Staff Book Reviewer Spencer Dew is the author of the short story collection Songs of Insurgency (Vagabond Press, 2008), Mont-Saint-Michel and Chartres (Another New Calligraphy, 2010), and the critical study Learning for Revolution: The Work of Kathy Acker (San Diego State University Press, 2011). Dew is also a regular reviewer for Rain Taxi Review of Books. His Web site is spencerdew.com.
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When I wear a skirt I have to make preparations.
First the skirt has to cover the stomach.
Then, I powder up my thighs to reduce friction.
Now, they have invented a gel powder
that not only soothes the skin but it softens
the little tags of flesh that have extruded,
matching on each thigh, like doglegs.
This is a book about being, as the title says, a fat girl—the personal experience of body size and shape, the social stigma and trials of living as both big and a woman in our world, and the agony of myriad insatiable hungers. There’s plenty of meat on those bones, to risk a pun. Carty adeptly parses the social gaze (one poem, describing the fit of a Bon Jovi shirt on one large character, notes notes “She was dressed / like everyone else, / but then again she wasn’t”) and its incumbent pressures, its ubiquity. She also—with humor as well as an ear for stark horror—moves from the awkward pains of adolescence to the ultimate numbness of mortality. One recurrent motif are grotesque fantasies (or realities) of autopsies or similarly invasive openings. Eggs occur with frequency, getting cracked and peeled back. Bodies are dissected, and, in the process, deconstructed, their weight suddenly weightless, worthless, so much absence. There is boilerplate feminist celebration, but with fresh aplomb (one girl, in a photograph, is hailed as “more than cottage // cheese hips, more than / a cupcake face,” but “Athena, brave enough / to wear orange checked shorts.”—it is endearing, but wrenchingly so, a balance of flavors that Carty doesn’t always pull off but which marks the most successful poems included here).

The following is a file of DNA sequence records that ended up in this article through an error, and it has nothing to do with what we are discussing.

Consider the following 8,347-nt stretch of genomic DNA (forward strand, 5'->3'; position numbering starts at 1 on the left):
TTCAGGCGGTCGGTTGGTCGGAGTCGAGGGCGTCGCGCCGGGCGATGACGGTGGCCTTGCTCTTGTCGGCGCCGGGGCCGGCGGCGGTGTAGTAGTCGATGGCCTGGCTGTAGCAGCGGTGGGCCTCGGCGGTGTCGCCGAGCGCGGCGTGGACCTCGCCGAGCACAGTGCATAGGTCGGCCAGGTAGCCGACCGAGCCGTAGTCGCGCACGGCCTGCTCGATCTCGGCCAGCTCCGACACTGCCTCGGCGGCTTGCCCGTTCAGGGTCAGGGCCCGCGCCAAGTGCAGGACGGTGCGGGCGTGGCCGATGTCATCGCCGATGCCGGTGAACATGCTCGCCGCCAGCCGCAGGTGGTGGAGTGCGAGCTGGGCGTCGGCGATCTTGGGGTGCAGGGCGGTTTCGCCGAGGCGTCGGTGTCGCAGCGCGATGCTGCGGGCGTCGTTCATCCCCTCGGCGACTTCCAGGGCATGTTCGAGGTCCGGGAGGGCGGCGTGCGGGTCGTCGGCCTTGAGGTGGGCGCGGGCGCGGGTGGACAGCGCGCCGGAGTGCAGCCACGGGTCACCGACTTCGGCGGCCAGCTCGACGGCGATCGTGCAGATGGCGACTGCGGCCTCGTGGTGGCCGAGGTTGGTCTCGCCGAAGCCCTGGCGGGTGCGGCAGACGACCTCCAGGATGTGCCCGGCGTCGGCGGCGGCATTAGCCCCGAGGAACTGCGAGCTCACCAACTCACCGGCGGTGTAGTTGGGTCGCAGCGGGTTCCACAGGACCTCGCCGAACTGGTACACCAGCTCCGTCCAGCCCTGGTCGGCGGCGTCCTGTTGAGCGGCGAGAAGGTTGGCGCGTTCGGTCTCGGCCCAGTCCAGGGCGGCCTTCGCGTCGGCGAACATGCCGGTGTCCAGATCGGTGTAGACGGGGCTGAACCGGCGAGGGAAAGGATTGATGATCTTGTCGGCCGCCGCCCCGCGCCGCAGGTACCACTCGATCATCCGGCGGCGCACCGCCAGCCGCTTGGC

Carty, in this slim volume, gives us a world where everything is ill-fitting and speakers are “destined for the cycle of eating / past satiety and into agony,” hunger leading to pain, alternating emptiness with an overfed, bitter remorse, characters “tired of being fat, but not tired enough”—it’s not stretch to see that this world, regardless of shape or weight, is ours, all of us. The narrow focus of the book can make for a rough read—a barrage, intense, too many punches to the same spot—but Carty is no one-note poet, and the confessional, as a mode, is not lazily employed. Like the voices in these pages, the reader—or this reader, at least, me—feels both glutted and hungry, overfull with the particular content and its painful edges, but hungry for more of the writing, the eye and the empathy and the wary wit.
Official Jessie Carty Web Site
Official Sibling Rivalry Press Web Site